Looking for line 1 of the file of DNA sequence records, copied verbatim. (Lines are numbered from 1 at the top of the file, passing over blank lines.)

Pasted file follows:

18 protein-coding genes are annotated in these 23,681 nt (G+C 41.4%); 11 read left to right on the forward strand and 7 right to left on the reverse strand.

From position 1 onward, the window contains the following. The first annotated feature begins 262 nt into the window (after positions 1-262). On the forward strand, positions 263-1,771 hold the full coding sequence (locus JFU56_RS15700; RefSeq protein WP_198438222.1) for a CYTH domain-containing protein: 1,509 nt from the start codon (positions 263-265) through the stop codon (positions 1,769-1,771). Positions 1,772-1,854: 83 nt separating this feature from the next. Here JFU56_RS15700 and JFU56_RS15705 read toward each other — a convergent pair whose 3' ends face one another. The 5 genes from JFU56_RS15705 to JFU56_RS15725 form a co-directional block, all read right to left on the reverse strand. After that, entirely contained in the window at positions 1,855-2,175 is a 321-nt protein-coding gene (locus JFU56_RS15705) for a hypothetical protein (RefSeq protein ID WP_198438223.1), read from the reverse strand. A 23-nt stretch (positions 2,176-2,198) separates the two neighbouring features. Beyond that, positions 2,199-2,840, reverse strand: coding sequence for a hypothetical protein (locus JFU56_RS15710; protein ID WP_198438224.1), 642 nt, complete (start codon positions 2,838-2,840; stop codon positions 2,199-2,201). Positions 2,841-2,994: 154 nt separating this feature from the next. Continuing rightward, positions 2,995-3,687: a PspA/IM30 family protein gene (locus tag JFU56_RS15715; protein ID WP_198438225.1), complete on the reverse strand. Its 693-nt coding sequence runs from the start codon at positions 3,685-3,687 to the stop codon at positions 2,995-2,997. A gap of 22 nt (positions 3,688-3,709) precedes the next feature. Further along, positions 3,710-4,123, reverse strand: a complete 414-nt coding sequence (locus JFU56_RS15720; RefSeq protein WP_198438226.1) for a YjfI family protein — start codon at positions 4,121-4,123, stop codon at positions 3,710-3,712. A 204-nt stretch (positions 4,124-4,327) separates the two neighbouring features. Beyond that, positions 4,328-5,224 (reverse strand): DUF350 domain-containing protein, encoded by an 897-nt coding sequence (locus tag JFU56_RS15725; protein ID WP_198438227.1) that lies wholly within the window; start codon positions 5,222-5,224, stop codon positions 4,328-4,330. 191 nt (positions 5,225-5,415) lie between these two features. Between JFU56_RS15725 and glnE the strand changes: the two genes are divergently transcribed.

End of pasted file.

18 protein-coding genes are annotated in these 23,681 nt (G+C 41.4%); 11 read left to right on the forward strand and 7 right to left on the reverse strand.